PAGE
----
• In addition, the present invention is also applicable to systems employing non-return-to-zero (NRZ) or return-to-zero (RZ) signal formatting, and/or on-off keying, differential phase-shift-keying (DPSK), differential quadrature-phase-shift-keying (DQPSK) modulation formatting, or the like. Additionally, the tolerance to PDL and PDG can be significantly improved with the use of D-FPSs in systems with FEC. As discussed above with regard to PMD mitigation, the present invention is effective in substantially reducing the PDL and PDG induced outages by quickly redistributing the link PDL and PDG to allow FEC to correct transmission errors, substantially reducing outage probability.
  • We note that polarization scramblers also scramble the phases of the signal bits, and polarizing scrambling with very high speed (comparable to the data rate, BR) may cause large signal spectrum broadening (e.g., about two times the spectrum of the transmitted signal) and penalty. It is therefore preferable that the PS speed (i.e. approximately the inverse of the time period for a π phase change of the signal) is between about 0.5BR/FEC-BECL (the minimum requirement for sufficient PMD scrambling) and about BR/N (e.g., 1 GHz for a 10 Gb/s system (4 GHz for a 40 Gb/s system) with 10 D-FPSs and ITU G.709 recommended RS-FEC).
  • For systems employing on-off-keying the PS speed is preferably between about 0.5BR/FEC-BECL and the lesser of about BR/(8×ID) and about BR/N, where BR is the system bit rate, FEC-BECL is the forward error correction burst error correction length, ID is the interleaving depth of the forward error correction, and N is the number of polarization scramblers.
  • For systems employing DPSK modulation formatting the PS speed is preferably between about 0.5BR/FEC-BECL and the lesser of about BR/(8×ID) and about 0.1BR/N, where BR is the system bit rate, FEC-BECL is the forward error correction burst error correction length, ID is the interleaving depth of the forward error correction, and N is the number of polarization scramblers.
  • Additionally, it can be appreciated by those skilled in the art that one advantage of the present invention over PMDC is that the present invention does not require polarization monitoring and feedback control, and can operate in a set-and-forget mode.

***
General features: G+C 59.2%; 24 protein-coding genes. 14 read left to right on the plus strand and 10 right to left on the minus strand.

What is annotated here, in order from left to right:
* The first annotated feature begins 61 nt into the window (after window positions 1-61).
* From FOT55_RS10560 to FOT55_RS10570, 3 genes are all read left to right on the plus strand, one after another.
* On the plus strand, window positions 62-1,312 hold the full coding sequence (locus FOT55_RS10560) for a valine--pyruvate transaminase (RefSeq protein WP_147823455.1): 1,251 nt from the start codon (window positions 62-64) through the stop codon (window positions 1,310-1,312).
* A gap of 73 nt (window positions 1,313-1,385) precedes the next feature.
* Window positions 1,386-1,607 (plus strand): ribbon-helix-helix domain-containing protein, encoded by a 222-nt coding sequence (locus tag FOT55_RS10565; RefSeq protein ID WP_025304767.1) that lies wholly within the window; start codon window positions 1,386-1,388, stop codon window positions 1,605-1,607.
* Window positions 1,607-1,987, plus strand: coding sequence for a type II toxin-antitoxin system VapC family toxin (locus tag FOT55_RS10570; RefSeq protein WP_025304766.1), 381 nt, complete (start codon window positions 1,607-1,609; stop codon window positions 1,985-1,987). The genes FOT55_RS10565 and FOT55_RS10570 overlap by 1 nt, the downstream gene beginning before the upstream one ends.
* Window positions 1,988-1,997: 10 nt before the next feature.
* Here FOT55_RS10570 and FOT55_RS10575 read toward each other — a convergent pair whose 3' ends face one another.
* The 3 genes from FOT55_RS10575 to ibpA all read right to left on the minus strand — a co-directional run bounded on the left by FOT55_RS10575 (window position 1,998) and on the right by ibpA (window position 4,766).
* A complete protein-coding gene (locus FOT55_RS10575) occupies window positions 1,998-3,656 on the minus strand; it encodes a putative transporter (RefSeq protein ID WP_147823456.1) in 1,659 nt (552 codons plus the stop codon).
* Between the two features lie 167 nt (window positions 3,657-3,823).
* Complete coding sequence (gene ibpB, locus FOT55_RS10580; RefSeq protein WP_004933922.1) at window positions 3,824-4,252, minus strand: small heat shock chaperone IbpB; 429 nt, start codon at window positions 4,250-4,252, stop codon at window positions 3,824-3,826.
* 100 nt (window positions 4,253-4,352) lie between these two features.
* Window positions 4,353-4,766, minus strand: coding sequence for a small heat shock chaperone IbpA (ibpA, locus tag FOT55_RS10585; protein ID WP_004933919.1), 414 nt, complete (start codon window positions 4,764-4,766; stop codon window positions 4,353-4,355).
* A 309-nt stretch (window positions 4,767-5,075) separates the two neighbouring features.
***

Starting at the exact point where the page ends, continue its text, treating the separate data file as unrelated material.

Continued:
• Although the invention has been described with reference to illustrative embodiments, this description should not be construed in a limiting sense. Various modifications of the described embodiments, as well as other embodiments of the invention, which are apparent to persons skilled in the art to which the invention pertains, are deemed to lie within the principle and scope of the invention as expressed in the following claims.

Claims (26)

1. An optical transmission system employing forward error correction comprising:
at least one polarization scrambler positioned along a transmission link;
wherein the at least one polarization scrambler is adapted to vary the polarization state of an optical signal to vary the polarization mode dispersion experienced by the signal at least once during each burst-error-correcting-period of the forward error correction employed by the system.
2. The optical transmission system of claim 1 wherein the speed of the at least one polarization scrambler is between about 0.5BR/FEC-BECL and about BR/N, where BR is the system bit rate, FEC-BECL is the forward error correction burst error correction length and N is the number of polarization scramblers.
3. The optical transmission system of claim 1 wherein the at least one polarization scrambler is a single-stage phase modulator.
4. The optical transmission system of claim 1 wherein the at least one polarization scrambler is a multiple-stage phase modulator.
5. The optical transmission system of claim 4 wherein the stages of the multiple-stage phase modulator are driven by sinusoidal drive signals having one or more different amplitudes and frequencies.
6. The optical transmission system of claim 1 wherein the at least one polarization scrambler is a single-stage fiber-based scrambler.
7. The optical transmission system of claim 1 wherein the at least one polarization scrambler is a multiple-stage fiber-based scrambler.